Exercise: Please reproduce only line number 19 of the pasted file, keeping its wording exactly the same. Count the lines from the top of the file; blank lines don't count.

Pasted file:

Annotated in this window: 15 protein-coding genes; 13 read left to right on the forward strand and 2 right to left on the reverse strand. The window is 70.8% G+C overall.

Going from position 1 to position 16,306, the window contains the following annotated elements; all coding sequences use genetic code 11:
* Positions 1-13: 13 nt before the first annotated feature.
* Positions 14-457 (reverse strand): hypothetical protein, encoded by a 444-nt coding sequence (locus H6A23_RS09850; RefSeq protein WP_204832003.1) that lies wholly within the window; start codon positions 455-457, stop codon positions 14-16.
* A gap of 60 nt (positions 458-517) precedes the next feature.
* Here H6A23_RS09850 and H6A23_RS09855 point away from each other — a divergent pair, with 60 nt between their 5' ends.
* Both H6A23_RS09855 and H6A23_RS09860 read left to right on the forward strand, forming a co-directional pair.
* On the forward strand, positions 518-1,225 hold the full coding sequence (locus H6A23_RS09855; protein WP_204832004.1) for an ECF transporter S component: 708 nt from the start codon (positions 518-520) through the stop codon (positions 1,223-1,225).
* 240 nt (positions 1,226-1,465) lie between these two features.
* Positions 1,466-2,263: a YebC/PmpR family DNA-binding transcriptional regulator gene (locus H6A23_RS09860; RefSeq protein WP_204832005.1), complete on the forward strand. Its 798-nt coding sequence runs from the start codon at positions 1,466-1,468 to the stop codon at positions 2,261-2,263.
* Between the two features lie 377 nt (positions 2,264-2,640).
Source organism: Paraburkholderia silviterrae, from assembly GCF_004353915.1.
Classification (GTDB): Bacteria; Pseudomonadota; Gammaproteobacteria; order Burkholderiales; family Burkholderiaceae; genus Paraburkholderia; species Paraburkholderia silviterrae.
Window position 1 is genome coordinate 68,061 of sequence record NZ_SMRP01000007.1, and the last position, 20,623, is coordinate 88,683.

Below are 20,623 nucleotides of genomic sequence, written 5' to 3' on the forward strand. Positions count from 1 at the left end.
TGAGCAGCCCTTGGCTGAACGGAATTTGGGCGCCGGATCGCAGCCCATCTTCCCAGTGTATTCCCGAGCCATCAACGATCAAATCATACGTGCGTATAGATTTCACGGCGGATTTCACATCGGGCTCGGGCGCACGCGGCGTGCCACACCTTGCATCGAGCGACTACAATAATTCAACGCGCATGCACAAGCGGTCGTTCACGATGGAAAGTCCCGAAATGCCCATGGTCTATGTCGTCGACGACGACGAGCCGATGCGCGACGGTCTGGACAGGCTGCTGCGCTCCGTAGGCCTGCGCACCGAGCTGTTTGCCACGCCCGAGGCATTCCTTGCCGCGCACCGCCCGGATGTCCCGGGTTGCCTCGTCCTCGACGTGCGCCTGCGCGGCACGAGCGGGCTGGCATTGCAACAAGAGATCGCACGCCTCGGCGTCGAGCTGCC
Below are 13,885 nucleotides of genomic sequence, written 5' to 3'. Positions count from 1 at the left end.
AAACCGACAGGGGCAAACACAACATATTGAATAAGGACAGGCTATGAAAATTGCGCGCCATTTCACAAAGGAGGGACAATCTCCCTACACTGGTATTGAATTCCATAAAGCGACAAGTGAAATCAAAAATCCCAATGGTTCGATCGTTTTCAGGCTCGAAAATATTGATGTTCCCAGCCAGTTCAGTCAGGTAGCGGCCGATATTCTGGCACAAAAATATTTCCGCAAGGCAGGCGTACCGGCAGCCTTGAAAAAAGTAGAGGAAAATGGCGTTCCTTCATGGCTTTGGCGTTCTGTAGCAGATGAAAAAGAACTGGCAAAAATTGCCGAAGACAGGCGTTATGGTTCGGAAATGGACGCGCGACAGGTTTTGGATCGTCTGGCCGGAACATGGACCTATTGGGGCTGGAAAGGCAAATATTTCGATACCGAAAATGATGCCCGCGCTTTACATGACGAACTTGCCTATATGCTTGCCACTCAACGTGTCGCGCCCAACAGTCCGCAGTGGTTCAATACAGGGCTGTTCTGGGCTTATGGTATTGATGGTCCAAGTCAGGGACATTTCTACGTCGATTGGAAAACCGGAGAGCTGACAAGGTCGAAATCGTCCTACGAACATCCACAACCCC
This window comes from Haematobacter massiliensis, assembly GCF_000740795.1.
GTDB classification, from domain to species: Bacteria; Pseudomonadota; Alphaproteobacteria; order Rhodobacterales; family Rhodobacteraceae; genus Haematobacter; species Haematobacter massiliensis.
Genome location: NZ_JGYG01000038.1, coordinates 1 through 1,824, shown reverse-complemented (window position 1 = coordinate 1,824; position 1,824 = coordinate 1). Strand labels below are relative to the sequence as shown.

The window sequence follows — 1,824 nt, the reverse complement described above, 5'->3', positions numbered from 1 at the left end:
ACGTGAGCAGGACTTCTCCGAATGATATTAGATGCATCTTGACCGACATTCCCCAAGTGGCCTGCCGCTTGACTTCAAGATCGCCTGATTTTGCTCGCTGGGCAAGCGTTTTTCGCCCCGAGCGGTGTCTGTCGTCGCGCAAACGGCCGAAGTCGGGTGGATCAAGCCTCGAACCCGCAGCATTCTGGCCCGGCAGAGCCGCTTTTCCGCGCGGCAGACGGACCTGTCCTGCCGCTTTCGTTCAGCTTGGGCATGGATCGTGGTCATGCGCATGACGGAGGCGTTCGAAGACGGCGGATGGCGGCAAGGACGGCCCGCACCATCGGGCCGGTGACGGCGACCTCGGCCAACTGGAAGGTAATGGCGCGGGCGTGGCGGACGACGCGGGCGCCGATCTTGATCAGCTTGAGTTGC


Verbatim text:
This window comes from Haematobacter massiliensis, assembly GCF_000740795.1.